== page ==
Monday, March 31, 2008

Audi A4 questionable design decisions.

When I was in England recently, I rented a 2008 Audi A4 2.0TDI. I've always been a big Audi fan but it's been a few years since I owned one or drove one so this was something of a treat for me.

Despite my bias towards Audi as a brand, after a couple of days in the seat, I came to the conclusion that someone in the Audi design department was having a bad day.

First - the handbrake. Whilst it's good and strong (unlike American handbrakes), the position of it is appalling. Sure it's where you'd expect to find it between the front seats, but it's right under the drivers armrest. You need the agility of a 16 year old gymnast to contort your arm so you can use it, and when you do, you'll trap fingers and thumbs between bits of cheap plastic and metal.

Second - the cruise control. It's a little nubbin that sticks out from the steering column just under the indicator stalk. Instead of up/down to engage / disengage, it's pull/push. It seemed that every time I went to try to re-engage the cruise control, I'd find the indicator stalk by mistake and pull it. That meant I kept flashing people with the high beams, and more than once I got the finger from the driver in front. So much aggrevation that could have been eliminated by a can of Red Bull and slap in the face to the designer who though this was a good idea.

Third - the heater controls. It was like trying to pilot the shuttle. There were separate buttons for "defrost" and "use windscreen vents". I'm not sure why - they both did the same thing. Plus I appeared to have a third defrost button which might or might not have done the rear window. According to the button label - a box with wavy lines coming out of it - I might have actually been brewing a cup of tea. Then there were the digital fan buttons and temperature buttons that required a lot of pushing and clicking to get what I wanted. And by default, the a/c was always on but had an "econ" button to turn it off. Since when was that the norm? Shouldn't it be off with a button to turn it on? Why would you design a system to default to giving the worst mpg? What's wrong with heater controls as knobs that you can simply twist without having to look at them? Surely they're easier, more intuitive and less likely to distract the driver?

The last item is a matter of opinion I suppose. I'm not a huge fan of built-in technology for the sake of it when it comes to cars. More stuff to distract already bad drivers just isn't a good thing. Audi's radio / nav system, whilst impressive, is just too complicated to use on-the-drive. It's not a touch screen and the buttons are all just badly positioned and labelled. To get any proper use out of it, you need a passenger in the car all the time.

It took me a day just to find the volume control - rental cars don't come with a manual, and Audi's control layout is far from intuitive or understandable without it.

It took two days before I found the sub-mode selection buttons around the input knob. Sure there are labels in the corners of the screen tantalising you with what the system might be able to display. But touching the screen does nothing, and there are no buttons next to the labels themselves. Its like putting a fake light switch in the living room of your house with the real switch outside in the shed.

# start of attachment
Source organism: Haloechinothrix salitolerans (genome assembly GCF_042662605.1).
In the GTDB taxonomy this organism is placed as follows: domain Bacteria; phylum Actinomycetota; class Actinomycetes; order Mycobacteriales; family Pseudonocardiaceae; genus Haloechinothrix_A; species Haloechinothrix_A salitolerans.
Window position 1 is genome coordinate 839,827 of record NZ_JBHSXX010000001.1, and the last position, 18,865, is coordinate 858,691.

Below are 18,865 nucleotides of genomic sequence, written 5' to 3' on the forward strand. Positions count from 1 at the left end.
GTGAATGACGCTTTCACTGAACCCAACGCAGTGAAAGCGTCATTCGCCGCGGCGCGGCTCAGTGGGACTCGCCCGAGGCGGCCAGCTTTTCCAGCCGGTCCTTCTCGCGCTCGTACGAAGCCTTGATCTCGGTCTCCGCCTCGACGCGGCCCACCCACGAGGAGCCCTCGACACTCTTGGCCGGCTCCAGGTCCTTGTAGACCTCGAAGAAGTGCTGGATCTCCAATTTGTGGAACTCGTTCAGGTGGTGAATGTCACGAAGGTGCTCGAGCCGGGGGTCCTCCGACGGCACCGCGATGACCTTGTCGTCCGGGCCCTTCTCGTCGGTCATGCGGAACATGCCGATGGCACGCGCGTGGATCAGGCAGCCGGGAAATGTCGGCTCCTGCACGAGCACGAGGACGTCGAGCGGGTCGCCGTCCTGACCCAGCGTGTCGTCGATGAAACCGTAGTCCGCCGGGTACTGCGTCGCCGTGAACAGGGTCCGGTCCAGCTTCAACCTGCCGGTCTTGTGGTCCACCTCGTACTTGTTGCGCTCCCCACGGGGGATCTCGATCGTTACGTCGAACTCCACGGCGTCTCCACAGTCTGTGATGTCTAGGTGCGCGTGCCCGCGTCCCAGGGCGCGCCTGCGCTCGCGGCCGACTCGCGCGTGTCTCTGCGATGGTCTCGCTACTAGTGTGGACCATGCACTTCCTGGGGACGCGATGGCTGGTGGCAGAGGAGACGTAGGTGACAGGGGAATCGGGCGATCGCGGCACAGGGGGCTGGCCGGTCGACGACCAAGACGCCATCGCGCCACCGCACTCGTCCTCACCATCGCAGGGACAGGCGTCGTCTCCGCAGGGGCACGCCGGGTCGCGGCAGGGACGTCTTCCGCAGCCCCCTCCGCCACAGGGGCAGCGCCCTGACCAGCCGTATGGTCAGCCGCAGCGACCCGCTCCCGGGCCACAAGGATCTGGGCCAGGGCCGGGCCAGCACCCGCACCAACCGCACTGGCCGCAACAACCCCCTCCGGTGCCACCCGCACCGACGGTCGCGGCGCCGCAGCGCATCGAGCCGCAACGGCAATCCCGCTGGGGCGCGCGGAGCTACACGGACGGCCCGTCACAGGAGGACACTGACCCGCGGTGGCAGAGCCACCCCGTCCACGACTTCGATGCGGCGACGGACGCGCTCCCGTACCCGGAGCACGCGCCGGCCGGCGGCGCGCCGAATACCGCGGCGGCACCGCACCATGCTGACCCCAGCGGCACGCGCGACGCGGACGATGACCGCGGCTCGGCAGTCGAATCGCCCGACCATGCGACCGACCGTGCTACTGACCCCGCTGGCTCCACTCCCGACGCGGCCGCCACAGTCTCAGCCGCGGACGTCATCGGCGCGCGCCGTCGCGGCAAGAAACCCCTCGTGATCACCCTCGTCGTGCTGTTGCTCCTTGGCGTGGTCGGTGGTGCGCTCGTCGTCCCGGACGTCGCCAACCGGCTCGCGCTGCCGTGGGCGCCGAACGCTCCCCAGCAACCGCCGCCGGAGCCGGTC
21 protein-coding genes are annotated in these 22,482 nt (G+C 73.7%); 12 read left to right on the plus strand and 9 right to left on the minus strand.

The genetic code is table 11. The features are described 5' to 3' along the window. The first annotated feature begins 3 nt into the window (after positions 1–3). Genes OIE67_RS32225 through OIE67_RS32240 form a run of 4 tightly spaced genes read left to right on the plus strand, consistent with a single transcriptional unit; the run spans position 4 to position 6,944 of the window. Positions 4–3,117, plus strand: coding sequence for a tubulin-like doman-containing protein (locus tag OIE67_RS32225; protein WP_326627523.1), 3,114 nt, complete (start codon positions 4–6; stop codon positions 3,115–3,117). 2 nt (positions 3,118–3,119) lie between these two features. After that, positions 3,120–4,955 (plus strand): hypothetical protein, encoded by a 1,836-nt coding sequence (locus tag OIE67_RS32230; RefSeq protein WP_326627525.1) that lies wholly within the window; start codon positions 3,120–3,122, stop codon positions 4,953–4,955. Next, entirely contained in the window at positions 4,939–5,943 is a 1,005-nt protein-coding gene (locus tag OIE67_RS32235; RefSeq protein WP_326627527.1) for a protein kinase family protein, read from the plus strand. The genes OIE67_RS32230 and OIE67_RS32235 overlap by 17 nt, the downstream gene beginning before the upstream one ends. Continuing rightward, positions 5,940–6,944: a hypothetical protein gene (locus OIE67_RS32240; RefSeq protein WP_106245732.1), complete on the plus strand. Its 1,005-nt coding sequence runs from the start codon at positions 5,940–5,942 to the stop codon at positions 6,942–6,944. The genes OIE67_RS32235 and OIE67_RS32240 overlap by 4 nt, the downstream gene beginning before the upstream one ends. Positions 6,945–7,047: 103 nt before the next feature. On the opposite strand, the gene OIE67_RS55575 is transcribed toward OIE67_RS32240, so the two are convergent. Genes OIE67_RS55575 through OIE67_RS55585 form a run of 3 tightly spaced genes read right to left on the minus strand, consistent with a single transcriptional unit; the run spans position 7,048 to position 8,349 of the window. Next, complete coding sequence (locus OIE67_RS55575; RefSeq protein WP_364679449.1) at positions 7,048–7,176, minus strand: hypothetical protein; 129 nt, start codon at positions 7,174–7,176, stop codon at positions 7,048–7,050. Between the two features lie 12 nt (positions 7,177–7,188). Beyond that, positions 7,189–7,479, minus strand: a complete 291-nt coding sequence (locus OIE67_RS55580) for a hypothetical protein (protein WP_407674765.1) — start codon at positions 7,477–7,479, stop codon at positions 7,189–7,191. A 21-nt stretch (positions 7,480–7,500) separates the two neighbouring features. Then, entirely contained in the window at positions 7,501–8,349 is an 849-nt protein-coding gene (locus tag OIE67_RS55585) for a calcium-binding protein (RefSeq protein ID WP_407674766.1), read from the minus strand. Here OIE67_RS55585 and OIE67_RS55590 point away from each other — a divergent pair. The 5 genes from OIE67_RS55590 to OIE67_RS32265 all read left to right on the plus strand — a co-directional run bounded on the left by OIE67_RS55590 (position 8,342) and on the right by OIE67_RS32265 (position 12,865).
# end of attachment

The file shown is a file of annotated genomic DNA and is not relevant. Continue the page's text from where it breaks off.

Which reminds me - the Audi 'intelligent' radio wouldn't let us listen to Capital FM because it considered the signal to be too weak. We couldn't select it as a preset and we gave up trying to figure out how to manually tune the radio. When technology starts preventing you from doing stuff because it thinks it knows better - that's when it's time to call it a day and stop making idiotic design decisions. It's a bloody radio - let me tune it and listen to the crappy signal if I want to.

I think the only system that's more complicated and difficult to use is BMW's awful I-drive. Why can't these manufacturers learn from Garmin or TomTom when it comes to on-screen interfaces? Simple is best.

The A4 is a great car despite these problems. It just surprised me that Audi, of all brands, are making mistakes like this.


Goran Mitrovic said...

your comments apply for pretty much all european cars. i find them to be 'just normal'.

about defrost/windscreen vent. it's not the same. defrost will put vent to the max, put temperature to the max and turn on airconditioning to dehumidify air

Joely08 said...

Interesting information about the Audi's. I've never driven one or even been inside one but I like the looks of them and the commercials make them seem nice.

I find it odd the only cheap cars or old are are the only cars some people can just get in a drive anymore without taking an hour to find the ignition.

As a driver of a 1992 Mercury Grand Marquis (152,000 Miles, WOO), I am glad to say I am in control of all things because of the "ancient" technology in my car.

Chris said...

Joely - I'm with you on 'ancient' technology. I got a Honda Element in 2006 and was pleasantly surprised that it had easy heater controls, no rain-sensing wipers, no auto lights, no assisted braking, no stability control. It barely has electric windows :-)

legal ass said...

I agree with Audi design being quite poor. I am leasing an A4 from Keyes Audi in Van Nuys. The inside of the car is cheap black plastic. Today, the window controls on the driver's side fell into the door so that I cannot roll the windows up and down. What a nightmare!!! This car has 2200 miles on it and the cheap plastic is already beginning to fall apart. I will be happy when my 3 year lease is up. Other problems include: windows acting erratically and transmission issues. Do not buy an Audi A4 turbo!!!

car donation charity said...

No doubt about the excellent Audi A4